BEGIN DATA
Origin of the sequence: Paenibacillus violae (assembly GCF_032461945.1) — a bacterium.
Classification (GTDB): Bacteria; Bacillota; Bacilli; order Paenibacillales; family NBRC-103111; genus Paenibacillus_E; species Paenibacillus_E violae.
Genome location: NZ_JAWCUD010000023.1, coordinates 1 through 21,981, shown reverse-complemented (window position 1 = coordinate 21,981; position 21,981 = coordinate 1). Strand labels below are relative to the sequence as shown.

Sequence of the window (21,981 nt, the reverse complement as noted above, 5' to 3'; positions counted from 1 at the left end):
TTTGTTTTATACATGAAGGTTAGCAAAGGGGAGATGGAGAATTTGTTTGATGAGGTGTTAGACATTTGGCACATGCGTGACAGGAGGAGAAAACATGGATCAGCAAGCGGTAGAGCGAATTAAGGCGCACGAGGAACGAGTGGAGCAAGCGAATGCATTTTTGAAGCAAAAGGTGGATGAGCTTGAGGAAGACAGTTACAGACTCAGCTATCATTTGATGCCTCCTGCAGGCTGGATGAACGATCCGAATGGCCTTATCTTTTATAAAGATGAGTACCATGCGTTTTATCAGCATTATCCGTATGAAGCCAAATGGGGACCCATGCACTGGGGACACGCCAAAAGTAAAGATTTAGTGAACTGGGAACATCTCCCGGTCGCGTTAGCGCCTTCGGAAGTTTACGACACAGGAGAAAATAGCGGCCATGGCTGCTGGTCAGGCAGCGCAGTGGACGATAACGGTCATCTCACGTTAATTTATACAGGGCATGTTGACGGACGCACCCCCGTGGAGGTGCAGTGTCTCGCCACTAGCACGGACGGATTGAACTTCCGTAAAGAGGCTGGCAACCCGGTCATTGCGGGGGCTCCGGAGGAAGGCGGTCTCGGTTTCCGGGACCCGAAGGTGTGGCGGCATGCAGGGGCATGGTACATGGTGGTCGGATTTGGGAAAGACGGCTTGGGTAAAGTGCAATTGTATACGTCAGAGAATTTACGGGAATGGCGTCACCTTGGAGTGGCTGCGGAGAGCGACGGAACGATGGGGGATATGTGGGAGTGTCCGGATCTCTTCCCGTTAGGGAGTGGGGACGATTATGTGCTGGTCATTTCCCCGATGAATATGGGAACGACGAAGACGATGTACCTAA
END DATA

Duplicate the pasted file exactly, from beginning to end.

Origin of the sequence: Paenibacillus violae (assembly GCF_032461945.1) — a bacterium.
Classification (GTDB): Bacteria; Bacillota; Bacilli; order Paenibacillales; family NBRC-103111; genus Paenibacillus_E; species Paenibacillus_E violae.
Genome location: NZ_JAWCUD010000023.1, coordinates 1 through 21,981, shown reverse-complemented (window position 1 = coordinate 21,981; position 21,981 = coordinate 1). Strand labels below are relative to the sequence as shown.

Sequence of the window (21,981 nt, the reverse complement as noted above, 5' to 3'; positions counted from 1 at the left end):
TTTGTTTTATACATGAAGGTTAGCAAAGGGGAGATGGAGAATTTGTTTGATGAGGTGTTAGACATTTGGCACATGCGTGACAGGAGGAGAAAACATGGATCAGCAAGCGGTAGAGCGAATTAAGGCGCACGAGGAACGAGTGGAGCAAGCGAATGCATTTTTGAAGCAAAAGGTGGATGAGCTTGAGGAAGACAGTTACAGACTCAGCTATCATTTGATGCCTCCTGCAGGCTGGATGAACGATCCGAATGGCCTTATCTTTTATAAAGATGAGTACCATGCGTTTTATCAGCATTATCCGTATGAAGCCAAATGGGGACCCATGCACTGGGGACACGCCAAAAGTAAAGATTTAGTGAACTGGGAACATCTCCCGGTCGCGTTAGCGCCTTCGGAAGTTTACGACACAGGAGAAAATAGCGGCCATGGCTGCTGGTCAGGCAGCGCAGTGGACGATAACGGTCATCTCACGTTAATTTATACAGGGCATGTTGACGGACGCACCCCCGTGGAGGTGCAGTGTCTCGCCACTAGCACGGACGGATTGAACTTCCGTAAAGAGGCTGGCAACCCGGTCATTGCGGGGGCTCCGGAGGAAGGCGGTCTCGGTTTCCGGGACCCGAAGGTGTGGCGGCATGCAGGGGCATGGTACATGGTGGTCGGATTTGGGAAAGACGGCTTGGGTAAAGTGCAATTGTATACGTCAGAGAATTTACGGGAATGGCGTCACCTTGGAGTGGCTGCGGAGAGCGACGGAACGATGGGGGATATGTGGGAGTGTCCGGATCTCTTCCCGTTAGGGAGTGGGGACGATTATGTGCTGGTCATTTCCCCGATGAATATGGGAACGACGAAGACGATGTACCTAA